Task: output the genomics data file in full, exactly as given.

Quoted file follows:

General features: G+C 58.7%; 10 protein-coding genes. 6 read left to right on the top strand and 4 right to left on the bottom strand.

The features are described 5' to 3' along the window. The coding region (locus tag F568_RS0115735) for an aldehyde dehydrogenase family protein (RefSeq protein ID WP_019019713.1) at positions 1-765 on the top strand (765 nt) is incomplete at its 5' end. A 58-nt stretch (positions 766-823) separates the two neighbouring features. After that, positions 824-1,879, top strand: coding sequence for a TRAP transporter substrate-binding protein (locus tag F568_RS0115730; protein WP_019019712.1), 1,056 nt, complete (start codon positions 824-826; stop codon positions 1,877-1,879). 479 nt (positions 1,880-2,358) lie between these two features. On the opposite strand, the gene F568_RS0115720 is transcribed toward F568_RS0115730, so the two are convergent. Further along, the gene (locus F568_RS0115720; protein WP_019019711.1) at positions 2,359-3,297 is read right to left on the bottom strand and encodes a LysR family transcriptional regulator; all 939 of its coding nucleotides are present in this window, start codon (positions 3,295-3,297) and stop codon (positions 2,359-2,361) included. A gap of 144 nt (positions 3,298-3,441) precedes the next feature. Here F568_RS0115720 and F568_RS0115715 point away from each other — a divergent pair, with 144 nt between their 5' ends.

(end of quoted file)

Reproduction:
General features: G+C 58.7%; 10 protein-coding genes. 6 read left to right on the top strand and 4 right to left on the bottom strand.

The features are described 5' to 3' along the window. The coding region (locus tag F568_RS0115735) for an aldehyde dehydrogenase family protein (RefSeq protein ID WP_019019713.1) at positions 1-765 on the top strand (765 nt) is incomplete at its 5' end. A 58-nt stretch (positions 766-823) separates the two neighbouring features. After that, positions 824-1,879, top strand: coding sequence for a TRAP transporter substrate-binding protein (locus tag F568_RS0115730; protein WP_019019712.1), 1,056 nt, complete (start codon positions 824-826; stop codon positions 1,877-1,879). 479 nt (positions 1,880-2,358) lie between these two features. On the opposite strand, the gene F568_RS0115720 is transcribed toward F568_RS0115730, so the two are convergent. Further along, the gene (locus F568_RS0115720; protein WP_019019711.1) at positions 2,359-3,297 is read right to left on the bottom strand and encodes a LysR family transcriptional regulator; all 939 of its coding nucleotides are present in this window, start codon (positions 3,295-3,297) and stop codon (positions 2,359-2,361) included. A gap of 144 nt (positions 3,298-3,441) precedes the next feature. Here F568_RS0115720 and F568_RS0115715 point away from each other — a divergent pair, with 144 nt between their 5' ends.